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Introduction to FPGAs with Gadget Factory's Papilio One

by Ivan Hamilton 4/12/2011 8:54:00 PM

One of the issues I've had during development of my servo controller are the limitations around accurate signal creation & capture.

  • A 1440 pulse per revoltion encoder at a modest 3000 RPM results in 72,000 transitions a second - every 14μS.
  • A PWM cycle @ 40Khz lasts just 25μS, with a 1% duty cycle adjustment being 250nS.
  • Input step signals from controllers such as Mach3 are often expected to capture pulses as short as 1μS.

My Atmel AVR based design used hardware interupts to detect input changes (and fire a capture routine), and hardware timers to initiate output changes (and fire an output update routine). With these routines written in assembly, it's quite efficient, but there's still overhead in firing such routines, and that limits minimum delay between events. With multiple servos at higher speeds, there's event contention, with multiple input events firing very near (or during) the same time output events need to happen. I'd love to record your clocking pulse, but I'm busy pulsing these outputs....

Enter field-programmable gate arrays (FPGAs). If you're not aware, FPGAs are chips filled with "logic blocks", and reconfigurable interconnects. A hardware description language (HDL) or schematic tool is used to describe the desired function. "Synthesis" then converts this into a "netlist" of gates and connections. "Place and route" finally maps the design into the targetted FPGA device - which "logic blocks" to use for what and how to connect them (this is the most complex and time consuming part of the "build" process). The resultant bitstream can then be loaded into the device.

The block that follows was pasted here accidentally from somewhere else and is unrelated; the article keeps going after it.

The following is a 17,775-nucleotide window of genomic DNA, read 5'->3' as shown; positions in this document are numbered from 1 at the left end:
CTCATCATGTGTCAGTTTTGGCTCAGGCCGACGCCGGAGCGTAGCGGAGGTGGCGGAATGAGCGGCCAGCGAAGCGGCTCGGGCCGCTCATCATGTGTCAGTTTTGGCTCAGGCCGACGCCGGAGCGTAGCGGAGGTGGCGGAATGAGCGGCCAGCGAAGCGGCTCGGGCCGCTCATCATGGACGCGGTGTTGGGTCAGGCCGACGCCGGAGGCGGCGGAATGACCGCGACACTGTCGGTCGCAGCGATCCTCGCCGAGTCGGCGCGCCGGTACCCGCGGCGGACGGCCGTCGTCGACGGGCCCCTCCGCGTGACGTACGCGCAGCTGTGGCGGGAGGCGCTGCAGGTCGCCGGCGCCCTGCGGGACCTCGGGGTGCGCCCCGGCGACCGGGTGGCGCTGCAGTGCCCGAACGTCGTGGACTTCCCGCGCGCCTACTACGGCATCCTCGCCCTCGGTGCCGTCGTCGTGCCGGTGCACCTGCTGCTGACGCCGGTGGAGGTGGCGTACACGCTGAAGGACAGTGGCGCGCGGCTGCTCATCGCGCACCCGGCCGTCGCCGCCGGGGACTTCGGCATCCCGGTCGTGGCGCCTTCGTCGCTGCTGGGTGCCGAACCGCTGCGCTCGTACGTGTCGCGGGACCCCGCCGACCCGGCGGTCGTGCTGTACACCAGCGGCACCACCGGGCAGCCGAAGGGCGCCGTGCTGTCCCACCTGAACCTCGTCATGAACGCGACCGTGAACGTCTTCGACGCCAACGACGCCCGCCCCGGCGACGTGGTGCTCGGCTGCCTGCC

So, how much can you achieve with such a device? With enough real-estate for about two basic AVR processors, Xilinx's XC3S250E with 5,500 logic cells & 66 I/O can be had for ~$15. Meanwhile, a single XC6VLX760 chip with 760,000 logics cell & 1,200 I/O pins and will set you back ~$20,000 (and they've just announced a 3 times larger XC7V2000T with ~2 million logic cells!).

This all sounds good, but these high-tech devices can often be a right pain for the DIY hacker - expensive or difficult to source in small quantities, requiring complex support circuitry, physically difficult (fine pin pitch or BGA), etc. What you want, is someone to do the dirty work for you - put together everything in a nice module.

I've found a few options on development boards/modules (rough prices - only devices I can afford):

Each has it's pros & cons. For my purposes, I want:

  • Medium gate density - 100K is too small. 1000K is too much. 250K to 500k.